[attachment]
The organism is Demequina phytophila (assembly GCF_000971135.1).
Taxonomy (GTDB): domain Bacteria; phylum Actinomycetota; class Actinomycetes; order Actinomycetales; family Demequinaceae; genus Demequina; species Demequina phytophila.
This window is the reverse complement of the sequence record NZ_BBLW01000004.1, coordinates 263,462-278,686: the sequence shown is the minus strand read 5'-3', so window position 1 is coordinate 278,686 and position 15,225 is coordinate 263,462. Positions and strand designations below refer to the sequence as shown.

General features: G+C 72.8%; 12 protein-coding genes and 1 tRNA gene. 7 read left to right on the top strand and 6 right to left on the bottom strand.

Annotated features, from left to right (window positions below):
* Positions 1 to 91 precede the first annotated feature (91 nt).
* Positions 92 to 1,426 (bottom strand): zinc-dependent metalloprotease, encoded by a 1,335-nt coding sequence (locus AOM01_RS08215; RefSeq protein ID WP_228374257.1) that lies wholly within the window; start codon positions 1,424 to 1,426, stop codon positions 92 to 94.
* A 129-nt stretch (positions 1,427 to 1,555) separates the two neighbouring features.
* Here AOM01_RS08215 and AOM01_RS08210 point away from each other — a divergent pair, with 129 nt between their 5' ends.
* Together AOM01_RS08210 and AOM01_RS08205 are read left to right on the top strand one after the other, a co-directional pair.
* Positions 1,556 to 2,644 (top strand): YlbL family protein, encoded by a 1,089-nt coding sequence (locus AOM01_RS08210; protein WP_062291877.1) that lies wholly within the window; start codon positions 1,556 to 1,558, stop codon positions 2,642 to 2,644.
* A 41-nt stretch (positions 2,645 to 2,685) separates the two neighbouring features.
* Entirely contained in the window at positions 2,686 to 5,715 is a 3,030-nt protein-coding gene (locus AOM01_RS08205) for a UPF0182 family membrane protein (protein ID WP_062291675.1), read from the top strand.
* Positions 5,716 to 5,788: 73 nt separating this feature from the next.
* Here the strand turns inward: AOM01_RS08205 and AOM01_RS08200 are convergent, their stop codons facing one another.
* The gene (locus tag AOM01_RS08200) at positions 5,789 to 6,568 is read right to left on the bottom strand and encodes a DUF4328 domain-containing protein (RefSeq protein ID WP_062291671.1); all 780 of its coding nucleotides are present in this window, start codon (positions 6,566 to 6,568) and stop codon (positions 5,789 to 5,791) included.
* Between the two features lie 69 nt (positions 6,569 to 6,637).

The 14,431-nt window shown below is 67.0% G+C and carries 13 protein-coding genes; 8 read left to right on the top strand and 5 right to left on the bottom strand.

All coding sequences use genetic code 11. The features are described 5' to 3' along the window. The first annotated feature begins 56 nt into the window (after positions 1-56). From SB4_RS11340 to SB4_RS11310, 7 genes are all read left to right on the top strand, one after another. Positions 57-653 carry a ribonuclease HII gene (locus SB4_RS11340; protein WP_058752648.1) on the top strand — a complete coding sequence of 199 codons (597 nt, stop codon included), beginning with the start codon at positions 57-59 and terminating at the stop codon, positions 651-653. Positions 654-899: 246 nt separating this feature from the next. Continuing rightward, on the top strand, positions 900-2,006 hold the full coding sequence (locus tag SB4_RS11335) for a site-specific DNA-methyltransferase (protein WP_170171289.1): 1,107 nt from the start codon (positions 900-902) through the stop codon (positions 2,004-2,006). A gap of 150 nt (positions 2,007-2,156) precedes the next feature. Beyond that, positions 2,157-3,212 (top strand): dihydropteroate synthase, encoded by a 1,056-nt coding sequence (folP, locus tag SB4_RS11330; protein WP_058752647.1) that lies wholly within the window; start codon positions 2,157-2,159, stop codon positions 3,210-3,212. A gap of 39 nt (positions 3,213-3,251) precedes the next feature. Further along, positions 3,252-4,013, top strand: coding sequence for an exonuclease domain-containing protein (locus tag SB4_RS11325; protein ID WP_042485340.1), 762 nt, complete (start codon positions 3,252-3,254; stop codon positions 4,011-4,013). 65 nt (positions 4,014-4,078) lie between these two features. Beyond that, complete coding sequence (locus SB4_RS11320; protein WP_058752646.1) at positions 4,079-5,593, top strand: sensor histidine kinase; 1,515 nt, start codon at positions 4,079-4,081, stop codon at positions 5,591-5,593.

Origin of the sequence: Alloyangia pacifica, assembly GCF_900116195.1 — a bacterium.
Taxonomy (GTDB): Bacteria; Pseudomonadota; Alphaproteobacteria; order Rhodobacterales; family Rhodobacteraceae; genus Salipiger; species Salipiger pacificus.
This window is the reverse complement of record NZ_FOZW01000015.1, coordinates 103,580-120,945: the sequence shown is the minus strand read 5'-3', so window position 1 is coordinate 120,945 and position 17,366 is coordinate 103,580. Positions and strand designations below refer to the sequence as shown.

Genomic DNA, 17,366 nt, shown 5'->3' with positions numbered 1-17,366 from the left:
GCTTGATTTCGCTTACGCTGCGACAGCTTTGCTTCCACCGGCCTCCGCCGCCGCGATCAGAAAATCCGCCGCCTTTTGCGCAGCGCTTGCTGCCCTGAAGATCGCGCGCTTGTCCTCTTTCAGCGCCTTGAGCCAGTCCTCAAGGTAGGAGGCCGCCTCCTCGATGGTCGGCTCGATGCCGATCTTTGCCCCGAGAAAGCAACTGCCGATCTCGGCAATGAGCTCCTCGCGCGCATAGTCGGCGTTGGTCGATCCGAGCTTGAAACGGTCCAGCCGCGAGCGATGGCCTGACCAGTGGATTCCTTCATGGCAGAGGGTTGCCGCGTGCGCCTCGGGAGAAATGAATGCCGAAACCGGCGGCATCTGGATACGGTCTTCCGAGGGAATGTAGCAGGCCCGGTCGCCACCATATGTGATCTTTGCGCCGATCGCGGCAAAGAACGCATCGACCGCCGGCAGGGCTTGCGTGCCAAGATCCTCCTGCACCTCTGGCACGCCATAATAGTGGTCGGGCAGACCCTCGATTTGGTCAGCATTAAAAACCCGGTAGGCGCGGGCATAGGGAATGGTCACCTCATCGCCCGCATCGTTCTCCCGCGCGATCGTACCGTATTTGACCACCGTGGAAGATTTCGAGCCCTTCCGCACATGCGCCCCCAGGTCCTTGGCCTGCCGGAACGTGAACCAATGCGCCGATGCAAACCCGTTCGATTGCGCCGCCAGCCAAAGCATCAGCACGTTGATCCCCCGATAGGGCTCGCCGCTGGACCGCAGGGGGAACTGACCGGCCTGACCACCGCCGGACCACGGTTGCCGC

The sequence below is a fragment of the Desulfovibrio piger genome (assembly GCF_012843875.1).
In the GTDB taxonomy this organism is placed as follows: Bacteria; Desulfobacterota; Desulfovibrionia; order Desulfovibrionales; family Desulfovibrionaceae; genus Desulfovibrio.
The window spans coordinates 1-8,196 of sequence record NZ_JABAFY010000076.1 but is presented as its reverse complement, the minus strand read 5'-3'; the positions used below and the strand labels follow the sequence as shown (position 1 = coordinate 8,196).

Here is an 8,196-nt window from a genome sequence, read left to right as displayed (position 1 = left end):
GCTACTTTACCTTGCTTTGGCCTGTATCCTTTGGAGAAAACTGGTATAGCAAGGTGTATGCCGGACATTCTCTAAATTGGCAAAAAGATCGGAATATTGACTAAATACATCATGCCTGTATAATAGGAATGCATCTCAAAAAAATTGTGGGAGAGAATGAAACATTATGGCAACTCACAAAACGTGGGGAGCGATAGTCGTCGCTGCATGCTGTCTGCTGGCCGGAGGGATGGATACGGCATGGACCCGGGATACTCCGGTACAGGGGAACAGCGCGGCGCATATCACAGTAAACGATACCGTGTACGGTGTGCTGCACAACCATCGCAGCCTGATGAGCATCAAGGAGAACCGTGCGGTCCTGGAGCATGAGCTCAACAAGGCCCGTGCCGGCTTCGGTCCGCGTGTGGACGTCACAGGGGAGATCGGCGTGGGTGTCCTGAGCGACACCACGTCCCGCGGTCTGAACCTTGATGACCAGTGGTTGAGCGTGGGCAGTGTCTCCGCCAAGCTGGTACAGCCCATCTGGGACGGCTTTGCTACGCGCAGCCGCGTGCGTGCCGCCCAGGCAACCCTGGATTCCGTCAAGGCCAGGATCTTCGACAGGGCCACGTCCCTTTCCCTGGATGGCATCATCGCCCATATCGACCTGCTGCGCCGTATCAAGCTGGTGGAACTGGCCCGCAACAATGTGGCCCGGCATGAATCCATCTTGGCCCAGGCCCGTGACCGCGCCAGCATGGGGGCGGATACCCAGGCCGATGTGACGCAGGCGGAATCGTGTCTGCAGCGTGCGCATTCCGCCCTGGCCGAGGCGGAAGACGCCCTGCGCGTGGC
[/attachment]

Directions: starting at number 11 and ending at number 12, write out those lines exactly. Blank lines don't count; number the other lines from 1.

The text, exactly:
* Positions 1,556 to 2,644 (top strand): YlbL family protein, encoded by a 1,089-nt coding sequence (locus AOM01_RS08210; protein WP_062291877.1) that lies wholly within the window; start codon positions 1,556 to 1,558, stop codon positions 2,642 to 2,644.
* A 41-nt stretch (positions 2,645 to 2,685) separates the two neighbouring features.